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Hippocampus. 2017 Oct;27(10):1054-1068. doi: 10.1002/hipo.22752. Epub 2017 Jul 18.

Seizure severity-dependent selective vulnerability of the granule cell layer and aberrant neurogenesis in the rat hippocampus.

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Department of Histology and Neuroanatomy, Tokyo Medical University, Tokyo, Japan.


The pilocarpine-induced status epilepticus rodent model has been commonly used to analyze the mechanisms of human temporal lobe epilepsy. Recent studies using this model have demonstrated that epileptic seizures lead to increased adult neurogenesis of the dentate granule cells, and cause abnormal cellular organization in dentate neuronal circuits. In this study, we examined these structural changes in rats with seizures of varying severity. In rats with frequent severe seizures, we found a clear loss of Prox1 and NeuN expression in the dentate granule cell layer (GCL), which was confined mainly to the suprapyramidal blade of the GCL at the septal and middle regions of the septotemporal axis of the hippocampus. In the damaged suprapyramidal region, the number of immature neurons in the subgranular zone was markedly reduced. In contrast, in rats with less frequent severe seizures, there was almost no loss of Prox1 and NeuN expression, and the number of immature neurons was increased. In rats with no or slight loss of Prox1 expression in the GCL, ectopic immature neurons were detected in the molecular layer of the suprapyramidal blade in addition to the hilus, and formed chainlike aggregated structures along the blood vessels up to the hippocampal fissure, suggesting that newly generated neurons migrate at least partially along blood vessels to the hippocampal fissure. These results suggest that seizures of different severity cause different effects on GCL damage, neurogenesis, and the migration of new neurons, and that these structural changes are selective to subdivisions of the GCL and the septotemporal axis of the hippocampus.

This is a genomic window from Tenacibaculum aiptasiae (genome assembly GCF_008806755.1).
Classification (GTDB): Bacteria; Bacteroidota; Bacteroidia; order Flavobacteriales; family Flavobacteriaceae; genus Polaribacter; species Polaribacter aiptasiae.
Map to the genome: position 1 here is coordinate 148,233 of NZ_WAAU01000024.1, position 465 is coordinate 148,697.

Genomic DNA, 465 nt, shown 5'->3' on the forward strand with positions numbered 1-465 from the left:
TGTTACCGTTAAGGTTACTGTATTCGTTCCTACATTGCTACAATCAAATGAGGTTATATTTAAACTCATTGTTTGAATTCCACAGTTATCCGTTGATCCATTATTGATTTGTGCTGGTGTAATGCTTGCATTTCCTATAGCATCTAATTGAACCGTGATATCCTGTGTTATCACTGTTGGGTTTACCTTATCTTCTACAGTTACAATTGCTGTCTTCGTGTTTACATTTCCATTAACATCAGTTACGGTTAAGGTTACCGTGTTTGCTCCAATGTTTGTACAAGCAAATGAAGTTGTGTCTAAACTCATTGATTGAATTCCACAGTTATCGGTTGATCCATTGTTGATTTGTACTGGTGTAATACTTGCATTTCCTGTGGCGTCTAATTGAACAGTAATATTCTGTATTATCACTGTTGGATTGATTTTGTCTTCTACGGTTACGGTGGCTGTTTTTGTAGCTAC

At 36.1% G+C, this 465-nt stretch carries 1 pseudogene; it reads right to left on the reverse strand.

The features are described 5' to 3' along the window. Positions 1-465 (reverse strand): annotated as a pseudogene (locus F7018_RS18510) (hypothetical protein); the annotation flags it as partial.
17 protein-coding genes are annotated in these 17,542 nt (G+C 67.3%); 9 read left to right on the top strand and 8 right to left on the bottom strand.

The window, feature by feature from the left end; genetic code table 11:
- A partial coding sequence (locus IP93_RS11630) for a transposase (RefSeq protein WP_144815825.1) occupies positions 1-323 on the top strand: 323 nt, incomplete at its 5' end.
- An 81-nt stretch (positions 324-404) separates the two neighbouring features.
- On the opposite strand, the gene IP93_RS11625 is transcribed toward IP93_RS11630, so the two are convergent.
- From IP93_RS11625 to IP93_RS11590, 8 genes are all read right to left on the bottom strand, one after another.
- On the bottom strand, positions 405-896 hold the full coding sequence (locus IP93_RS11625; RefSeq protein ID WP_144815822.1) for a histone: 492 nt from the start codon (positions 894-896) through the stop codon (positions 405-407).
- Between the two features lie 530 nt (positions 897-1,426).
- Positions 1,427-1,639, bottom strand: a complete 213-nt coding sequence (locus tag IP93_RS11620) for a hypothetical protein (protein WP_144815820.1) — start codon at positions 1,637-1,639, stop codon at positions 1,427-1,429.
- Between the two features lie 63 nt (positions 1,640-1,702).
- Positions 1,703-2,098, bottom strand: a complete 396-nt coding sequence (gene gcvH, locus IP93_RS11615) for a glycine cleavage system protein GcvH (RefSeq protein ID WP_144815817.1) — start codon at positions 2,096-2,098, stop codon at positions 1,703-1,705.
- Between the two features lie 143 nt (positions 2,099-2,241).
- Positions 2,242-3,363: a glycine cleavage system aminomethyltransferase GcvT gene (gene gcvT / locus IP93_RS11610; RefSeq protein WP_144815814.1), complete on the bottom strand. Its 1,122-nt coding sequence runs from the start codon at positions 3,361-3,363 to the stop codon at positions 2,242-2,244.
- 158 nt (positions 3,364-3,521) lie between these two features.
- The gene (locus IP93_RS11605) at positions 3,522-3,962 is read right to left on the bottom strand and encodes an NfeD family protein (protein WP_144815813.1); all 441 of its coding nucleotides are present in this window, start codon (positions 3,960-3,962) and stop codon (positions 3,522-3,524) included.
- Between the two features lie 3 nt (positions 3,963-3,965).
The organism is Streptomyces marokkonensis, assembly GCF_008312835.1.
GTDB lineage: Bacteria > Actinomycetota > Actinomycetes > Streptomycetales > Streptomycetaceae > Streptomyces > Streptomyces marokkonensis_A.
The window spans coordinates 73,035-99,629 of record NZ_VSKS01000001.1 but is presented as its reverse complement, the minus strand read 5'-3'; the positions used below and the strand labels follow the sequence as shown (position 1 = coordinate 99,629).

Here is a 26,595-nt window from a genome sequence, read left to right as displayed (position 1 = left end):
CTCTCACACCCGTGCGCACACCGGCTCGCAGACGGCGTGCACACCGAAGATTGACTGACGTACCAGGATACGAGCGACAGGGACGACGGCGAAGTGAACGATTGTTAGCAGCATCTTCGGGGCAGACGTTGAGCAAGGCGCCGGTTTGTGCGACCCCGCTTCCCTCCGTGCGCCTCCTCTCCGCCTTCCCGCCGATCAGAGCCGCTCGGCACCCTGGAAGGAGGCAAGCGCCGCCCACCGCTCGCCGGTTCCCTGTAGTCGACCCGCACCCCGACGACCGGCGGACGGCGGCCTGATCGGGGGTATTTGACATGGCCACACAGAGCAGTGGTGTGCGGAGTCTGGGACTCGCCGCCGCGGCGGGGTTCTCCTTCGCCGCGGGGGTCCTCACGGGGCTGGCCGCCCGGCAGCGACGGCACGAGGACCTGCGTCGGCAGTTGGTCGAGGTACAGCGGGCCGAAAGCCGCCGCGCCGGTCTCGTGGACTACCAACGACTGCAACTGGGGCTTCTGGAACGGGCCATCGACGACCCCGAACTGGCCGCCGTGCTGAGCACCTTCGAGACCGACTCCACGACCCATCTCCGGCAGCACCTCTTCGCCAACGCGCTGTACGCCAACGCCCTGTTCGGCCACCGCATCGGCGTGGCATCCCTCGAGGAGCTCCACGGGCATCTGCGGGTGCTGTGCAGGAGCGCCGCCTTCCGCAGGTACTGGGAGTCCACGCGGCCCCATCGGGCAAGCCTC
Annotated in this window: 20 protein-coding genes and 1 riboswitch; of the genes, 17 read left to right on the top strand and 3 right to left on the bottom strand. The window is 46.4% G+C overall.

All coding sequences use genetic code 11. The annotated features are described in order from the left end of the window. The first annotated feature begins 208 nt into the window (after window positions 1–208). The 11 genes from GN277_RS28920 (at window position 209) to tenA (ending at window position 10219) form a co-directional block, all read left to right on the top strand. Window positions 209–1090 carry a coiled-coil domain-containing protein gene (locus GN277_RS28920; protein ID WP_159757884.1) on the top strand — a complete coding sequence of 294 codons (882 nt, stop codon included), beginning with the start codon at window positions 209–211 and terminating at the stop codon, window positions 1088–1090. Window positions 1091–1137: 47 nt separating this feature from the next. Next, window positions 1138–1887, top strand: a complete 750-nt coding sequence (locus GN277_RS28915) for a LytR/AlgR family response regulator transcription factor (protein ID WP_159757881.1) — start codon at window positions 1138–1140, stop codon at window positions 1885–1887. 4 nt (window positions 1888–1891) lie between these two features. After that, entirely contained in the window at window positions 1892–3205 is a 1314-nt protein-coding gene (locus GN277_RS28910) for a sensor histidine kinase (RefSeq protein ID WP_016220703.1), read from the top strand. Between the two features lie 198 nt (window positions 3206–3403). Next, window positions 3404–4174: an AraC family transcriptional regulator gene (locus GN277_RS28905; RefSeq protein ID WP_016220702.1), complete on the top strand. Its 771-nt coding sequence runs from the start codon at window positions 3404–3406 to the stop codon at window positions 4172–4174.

PSA-NCAM; Prox1; adult neurogenesis; ectopic migration; epilepsy; progenitor

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